# Ice Cream Trucks and Superman

One of my favorite moments in Scale is the New Geography (a very helpful teaching tool for leading Power of Ten workshops)  is when Eames Demetrios in Some Tools for Teaching Scale is in the middle of describing an aspect of scale and an ice cream truck drives by with its chirping ice cream music in the background. Demetrios spontaneously uses this as example of comparing linear growth (which most of us are used to) vs. exponential growth (which is about scale and many of us are not as aware of).

The speed of the truck is moving linearly at a roughly constant speed on a road behind Demetrios who is seated in front of a building while the music from the truck is moving exponentially.  What is the difference? It’s why the music on the moving ice cream truck sounds louder all of a sudden as it gets closer and passes behind Demetrios and the building. Sound travels about 300 m/s. (10+2)   With a diagram, Demetrios explains the difference in the clip on the DVD.

Sound travels faster through water than air (almost 5 times faster) – which is about as fast as a speeding bullet!  An example of sound and speed in a different way is to ponder -  how does Superman do it?  How does he get there in time to rescue the person?  We know that he is faster than a speeding bullet which is 1,500 meters per second.  (10+3)  But how can he get there in time if he were in New York and the person calling for help is in Boston?  It would take up to 15 minutes or almost 1,000 seconds (10+3) just for the sound of the person’ voice to reach Superman.  And then another 200 seconds (10+2) for Superman to reach the person or about 3 1/2 minutes later!  Or what if someone was in California?  Then it would take the yell for help over 3 hours or 12,600 seconds (10+4) to get to Superman in New York and then about 45 minutes or 2,700 seconds (10+3) for Superman to reach the person.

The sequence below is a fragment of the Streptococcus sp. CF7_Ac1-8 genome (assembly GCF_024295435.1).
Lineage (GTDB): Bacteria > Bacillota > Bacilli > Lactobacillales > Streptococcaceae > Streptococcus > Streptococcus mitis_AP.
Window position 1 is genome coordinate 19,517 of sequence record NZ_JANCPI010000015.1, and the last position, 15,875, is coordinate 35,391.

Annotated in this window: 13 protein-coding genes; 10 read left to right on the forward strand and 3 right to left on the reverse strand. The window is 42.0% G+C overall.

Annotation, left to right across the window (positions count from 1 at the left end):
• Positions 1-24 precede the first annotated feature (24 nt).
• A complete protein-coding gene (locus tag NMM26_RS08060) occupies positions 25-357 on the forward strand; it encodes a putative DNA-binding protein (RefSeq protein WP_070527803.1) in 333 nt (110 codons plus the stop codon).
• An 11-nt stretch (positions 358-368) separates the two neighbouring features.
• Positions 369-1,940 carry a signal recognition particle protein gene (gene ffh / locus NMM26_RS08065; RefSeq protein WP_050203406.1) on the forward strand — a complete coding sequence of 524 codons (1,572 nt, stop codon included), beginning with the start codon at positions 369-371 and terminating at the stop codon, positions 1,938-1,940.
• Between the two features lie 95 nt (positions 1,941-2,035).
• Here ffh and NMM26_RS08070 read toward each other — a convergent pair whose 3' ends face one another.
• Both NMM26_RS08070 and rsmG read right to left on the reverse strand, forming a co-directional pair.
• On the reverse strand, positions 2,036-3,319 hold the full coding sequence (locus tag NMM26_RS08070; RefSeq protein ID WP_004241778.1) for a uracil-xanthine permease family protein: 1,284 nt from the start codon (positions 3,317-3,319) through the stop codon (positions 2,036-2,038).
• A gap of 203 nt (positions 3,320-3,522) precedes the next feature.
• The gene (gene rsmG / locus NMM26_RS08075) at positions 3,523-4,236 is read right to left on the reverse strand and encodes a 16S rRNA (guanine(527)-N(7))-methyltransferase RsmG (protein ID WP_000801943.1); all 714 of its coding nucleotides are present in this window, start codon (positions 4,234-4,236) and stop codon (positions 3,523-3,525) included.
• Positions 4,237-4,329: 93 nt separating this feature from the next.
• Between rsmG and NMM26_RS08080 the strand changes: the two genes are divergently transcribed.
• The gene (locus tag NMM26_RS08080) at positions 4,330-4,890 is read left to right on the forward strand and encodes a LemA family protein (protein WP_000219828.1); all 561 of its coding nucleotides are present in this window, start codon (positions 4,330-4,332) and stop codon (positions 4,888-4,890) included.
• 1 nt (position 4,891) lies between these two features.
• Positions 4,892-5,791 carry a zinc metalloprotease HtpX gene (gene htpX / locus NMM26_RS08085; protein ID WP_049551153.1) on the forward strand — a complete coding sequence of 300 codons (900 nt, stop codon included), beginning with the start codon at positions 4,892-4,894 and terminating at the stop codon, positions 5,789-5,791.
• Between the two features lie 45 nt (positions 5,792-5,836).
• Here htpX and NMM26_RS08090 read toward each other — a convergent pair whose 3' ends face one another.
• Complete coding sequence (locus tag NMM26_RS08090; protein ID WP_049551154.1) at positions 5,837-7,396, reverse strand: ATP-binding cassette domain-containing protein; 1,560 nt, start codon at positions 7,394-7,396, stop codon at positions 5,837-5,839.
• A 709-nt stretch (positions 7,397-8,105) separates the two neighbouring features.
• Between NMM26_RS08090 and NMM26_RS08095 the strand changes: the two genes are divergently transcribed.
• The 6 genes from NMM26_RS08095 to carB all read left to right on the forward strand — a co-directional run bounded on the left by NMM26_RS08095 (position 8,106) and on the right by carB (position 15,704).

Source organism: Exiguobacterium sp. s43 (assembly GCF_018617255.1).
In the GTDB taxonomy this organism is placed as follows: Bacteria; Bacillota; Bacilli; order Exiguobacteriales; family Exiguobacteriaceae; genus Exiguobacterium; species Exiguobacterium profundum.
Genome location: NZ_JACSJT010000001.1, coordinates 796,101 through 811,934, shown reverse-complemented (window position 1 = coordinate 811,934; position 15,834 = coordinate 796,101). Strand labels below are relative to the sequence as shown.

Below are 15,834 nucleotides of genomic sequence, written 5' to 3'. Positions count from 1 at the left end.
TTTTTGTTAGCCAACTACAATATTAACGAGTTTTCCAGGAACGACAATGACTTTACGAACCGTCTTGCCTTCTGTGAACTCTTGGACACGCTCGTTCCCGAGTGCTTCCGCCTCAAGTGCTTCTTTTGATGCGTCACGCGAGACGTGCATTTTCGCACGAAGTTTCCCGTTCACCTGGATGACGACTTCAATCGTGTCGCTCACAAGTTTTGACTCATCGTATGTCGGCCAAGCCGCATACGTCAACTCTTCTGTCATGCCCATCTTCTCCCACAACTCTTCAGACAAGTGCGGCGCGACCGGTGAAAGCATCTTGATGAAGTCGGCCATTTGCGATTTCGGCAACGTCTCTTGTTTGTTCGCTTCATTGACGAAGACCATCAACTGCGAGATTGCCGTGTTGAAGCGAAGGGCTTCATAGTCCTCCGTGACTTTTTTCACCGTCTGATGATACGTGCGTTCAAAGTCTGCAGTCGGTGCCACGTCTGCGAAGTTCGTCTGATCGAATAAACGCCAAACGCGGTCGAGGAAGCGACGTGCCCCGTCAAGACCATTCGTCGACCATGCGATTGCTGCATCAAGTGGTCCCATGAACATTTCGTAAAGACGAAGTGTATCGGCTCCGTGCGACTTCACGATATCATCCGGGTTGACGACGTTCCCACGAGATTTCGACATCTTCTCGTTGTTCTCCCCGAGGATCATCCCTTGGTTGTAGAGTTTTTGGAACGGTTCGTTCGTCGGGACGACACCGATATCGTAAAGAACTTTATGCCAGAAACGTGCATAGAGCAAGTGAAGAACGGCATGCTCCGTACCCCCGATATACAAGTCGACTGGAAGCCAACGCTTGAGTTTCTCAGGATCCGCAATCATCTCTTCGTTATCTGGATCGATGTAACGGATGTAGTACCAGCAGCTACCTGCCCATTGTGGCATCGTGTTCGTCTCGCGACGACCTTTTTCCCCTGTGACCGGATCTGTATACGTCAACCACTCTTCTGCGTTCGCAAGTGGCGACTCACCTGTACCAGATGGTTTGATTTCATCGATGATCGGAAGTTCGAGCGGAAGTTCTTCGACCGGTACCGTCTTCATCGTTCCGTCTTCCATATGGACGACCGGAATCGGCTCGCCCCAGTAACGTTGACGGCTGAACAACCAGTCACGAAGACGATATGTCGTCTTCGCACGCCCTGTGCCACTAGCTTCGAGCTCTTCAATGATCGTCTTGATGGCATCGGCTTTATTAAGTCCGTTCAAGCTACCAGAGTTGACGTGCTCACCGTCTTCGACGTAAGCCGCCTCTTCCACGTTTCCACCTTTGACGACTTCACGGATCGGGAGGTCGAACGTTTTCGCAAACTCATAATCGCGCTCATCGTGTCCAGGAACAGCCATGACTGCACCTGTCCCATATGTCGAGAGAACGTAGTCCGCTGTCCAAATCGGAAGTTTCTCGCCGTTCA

A hat tip to Science Ray